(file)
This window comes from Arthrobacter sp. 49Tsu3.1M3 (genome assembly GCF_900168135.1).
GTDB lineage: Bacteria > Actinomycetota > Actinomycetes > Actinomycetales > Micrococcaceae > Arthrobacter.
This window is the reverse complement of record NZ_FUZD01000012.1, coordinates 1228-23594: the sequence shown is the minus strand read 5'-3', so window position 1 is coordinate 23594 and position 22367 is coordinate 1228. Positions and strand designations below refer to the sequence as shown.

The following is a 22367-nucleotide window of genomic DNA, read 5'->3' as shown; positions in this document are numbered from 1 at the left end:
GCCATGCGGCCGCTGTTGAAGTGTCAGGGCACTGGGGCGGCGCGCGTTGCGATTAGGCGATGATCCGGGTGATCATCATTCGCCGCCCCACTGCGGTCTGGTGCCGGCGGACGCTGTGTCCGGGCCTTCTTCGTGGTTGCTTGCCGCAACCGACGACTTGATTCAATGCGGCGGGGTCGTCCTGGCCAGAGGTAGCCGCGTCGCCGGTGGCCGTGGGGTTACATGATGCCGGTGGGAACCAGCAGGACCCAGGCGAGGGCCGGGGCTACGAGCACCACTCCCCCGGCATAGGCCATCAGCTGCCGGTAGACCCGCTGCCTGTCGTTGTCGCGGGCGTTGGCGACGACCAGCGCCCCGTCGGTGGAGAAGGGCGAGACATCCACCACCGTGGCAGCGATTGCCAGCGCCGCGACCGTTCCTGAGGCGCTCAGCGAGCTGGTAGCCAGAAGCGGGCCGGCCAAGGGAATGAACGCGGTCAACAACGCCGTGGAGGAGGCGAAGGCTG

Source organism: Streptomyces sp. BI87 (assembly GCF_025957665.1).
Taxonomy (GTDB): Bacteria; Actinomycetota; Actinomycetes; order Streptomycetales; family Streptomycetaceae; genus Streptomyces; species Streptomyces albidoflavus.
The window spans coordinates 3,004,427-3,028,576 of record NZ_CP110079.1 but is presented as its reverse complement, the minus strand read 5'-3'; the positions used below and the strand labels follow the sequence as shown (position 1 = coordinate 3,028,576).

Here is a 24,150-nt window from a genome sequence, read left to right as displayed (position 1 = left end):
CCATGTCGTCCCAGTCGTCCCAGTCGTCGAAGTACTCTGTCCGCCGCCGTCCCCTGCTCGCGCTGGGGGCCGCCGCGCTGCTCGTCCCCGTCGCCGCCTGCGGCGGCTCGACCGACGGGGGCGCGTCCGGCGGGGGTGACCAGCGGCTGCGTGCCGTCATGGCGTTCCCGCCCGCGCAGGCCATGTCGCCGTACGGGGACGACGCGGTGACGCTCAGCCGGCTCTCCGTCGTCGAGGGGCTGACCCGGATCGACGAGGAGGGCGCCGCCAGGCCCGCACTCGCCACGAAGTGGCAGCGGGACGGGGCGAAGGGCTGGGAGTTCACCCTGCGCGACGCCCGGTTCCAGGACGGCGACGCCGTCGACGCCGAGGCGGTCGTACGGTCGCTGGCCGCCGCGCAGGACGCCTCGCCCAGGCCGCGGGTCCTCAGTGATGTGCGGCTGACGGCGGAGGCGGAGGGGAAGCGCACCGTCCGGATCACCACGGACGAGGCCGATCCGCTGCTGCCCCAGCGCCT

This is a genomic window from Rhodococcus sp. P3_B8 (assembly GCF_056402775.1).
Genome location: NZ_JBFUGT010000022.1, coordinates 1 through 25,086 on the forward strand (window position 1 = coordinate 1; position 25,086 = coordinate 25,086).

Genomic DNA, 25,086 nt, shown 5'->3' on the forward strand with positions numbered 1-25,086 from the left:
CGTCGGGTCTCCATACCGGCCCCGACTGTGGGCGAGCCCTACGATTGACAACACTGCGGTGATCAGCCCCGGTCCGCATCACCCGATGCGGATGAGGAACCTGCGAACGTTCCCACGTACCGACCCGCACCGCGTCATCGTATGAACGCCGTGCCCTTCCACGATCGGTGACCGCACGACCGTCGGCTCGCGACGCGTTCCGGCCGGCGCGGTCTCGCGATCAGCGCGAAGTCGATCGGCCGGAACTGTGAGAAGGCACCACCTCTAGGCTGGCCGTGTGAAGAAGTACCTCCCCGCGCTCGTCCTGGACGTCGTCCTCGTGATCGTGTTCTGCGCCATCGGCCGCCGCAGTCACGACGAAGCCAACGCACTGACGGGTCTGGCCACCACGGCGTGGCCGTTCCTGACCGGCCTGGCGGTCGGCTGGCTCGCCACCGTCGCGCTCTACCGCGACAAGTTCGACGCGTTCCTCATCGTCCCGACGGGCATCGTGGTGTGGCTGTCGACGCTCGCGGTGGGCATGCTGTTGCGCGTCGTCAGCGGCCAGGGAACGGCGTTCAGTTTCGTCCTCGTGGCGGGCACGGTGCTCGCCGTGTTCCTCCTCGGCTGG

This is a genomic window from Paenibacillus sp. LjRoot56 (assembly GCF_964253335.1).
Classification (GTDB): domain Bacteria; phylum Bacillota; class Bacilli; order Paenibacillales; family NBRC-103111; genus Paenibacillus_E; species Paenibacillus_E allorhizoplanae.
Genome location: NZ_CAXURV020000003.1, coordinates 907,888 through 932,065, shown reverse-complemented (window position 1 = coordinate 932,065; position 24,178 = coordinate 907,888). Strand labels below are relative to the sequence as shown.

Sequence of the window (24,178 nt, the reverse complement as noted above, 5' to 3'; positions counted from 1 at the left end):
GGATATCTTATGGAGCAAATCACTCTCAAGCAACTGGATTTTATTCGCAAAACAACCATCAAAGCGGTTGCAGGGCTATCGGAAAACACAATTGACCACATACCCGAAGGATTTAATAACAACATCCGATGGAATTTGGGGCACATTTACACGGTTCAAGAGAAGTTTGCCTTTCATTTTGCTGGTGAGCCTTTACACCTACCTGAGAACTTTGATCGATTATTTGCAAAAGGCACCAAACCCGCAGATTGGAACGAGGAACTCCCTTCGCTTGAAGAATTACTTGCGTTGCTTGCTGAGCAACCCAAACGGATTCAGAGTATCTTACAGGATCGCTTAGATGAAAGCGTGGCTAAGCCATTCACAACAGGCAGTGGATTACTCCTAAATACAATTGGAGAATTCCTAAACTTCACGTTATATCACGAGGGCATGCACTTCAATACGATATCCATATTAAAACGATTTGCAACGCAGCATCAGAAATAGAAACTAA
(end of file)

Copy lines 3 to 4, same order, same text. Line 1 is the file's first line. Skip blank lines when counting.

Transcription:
This window is the reverse complement of record NZ_FUZD01000012.1, coordinates 1228-23594: the sequence shown is the minus strand read 5'-3', so window position 1 is coordinate 23594 and position 22367 is coordinate 1228. Positions and strand designations below refer to the sequence as shown.

The following is a 22367-nucleotide window of genomic DNA, read 5'->3' as shown; positions in this document are numbered from 1 at the left end: